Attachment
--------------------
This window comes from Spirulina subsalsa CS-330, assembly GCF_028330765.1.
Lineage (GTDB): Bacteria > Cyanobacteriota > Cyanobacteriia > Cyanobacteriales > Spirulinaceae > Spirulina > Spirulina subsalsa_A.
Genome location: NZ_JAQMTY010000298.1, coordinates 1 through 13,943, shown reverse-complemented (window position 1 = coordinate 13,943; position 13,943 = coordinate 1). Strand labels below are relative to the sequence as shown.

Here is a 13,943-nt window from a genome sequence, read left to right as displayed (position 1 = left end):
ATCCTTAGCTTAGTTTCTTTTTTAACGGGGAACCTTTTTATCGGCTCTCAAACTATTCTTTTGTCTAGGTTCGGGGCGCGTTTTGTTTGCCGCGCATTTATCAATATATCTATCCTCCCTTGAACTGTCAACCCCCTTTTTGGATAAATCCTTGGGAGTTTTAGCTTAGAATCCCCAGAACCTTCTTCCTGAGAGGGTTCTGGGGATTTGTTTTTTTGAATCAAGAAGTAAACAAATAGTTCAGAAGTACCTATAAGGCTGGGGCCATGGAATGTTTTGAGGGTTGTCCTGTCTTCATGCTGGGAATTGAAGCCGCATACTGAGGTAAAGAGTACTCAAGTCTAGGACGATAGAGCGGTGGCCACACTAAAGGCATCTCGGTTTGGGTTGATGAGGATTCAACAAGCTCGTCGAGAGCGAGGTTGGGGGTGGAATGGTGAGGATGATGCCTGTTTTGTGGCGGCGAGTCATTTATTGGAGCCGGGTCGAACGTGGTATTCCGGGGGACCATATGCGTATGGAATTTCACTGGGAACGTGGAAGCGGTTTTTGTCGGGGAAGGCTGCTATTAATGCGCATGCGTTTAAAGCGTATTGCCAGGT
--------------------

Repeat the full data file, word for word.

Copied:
This window comes from Spirulina subsalsa CS-330, assembly GCF_028330765.1.
Lineage (GTDB): Bacteria > Cyanobacteriota > Cyanobacteriia > Cyanobacteriales > Spirulinaceae > Spirulina > Spirulina subsalsa_A.
Genome location: NZ_JAQMTY010000298.1, coordinates 1 through 13,943, shown reverse-complemented (window position 1 = coordinate 13,943; position 13,943 = coordinate 1). Strand labels below are relative to the sequence as shown.

Here is a 13,943-nt window from a genome sequence, read left to right as displayed (position 1 = left end):
ATCCTTAGCTTAGTTTCTTTTTTAACGGGGAACCTTTTTATCGGCTCTCAAACTATTCTTTTGTCTAGGTTCGGGGCGCGTTTTGTTTGCCGCGCATTTATCAATATATCTATCCTCCCTTGAACTGTCAACCCCCTTTTTGGATAAATCCTTGGGAGTTTTAGCTTAGAATCCCCAGAACCTTCTTCCTGAGAGGGTTCTGGGGATTTGTTTTTTTGAATCAAGAAGTAAACAAATAGTTCAGAAGTACCTATAAGGCTGGGGCCATGGAATGTTTTGAGGGTTGTCCTGTCTTCATGCTGGGAATTGAAGCCGCATACTGAGGTAAAGAGTACTCAAGTCTAGGACGATAGAGCGGTGGCCACACTAAAGGCATCTCGGTTTGGGTTGATGAGGATTCAACAAGCTCGTCGAGAGCGAGGTTGGGGGTGGAATGGTGAGGATGATGCCTGTTTTGTGGCGGCGAGTCATTTATTGGAGCCGGGTCGAACGTGGTATTCCGGGGGACCATATGCGTATGGAATTTCACTGGGAACGTGGAAGCGGTTTTTGTCGGGGAAGGCTGCTATTAATGCGCATGCGTTTAAAGCGTATTGCCAGGT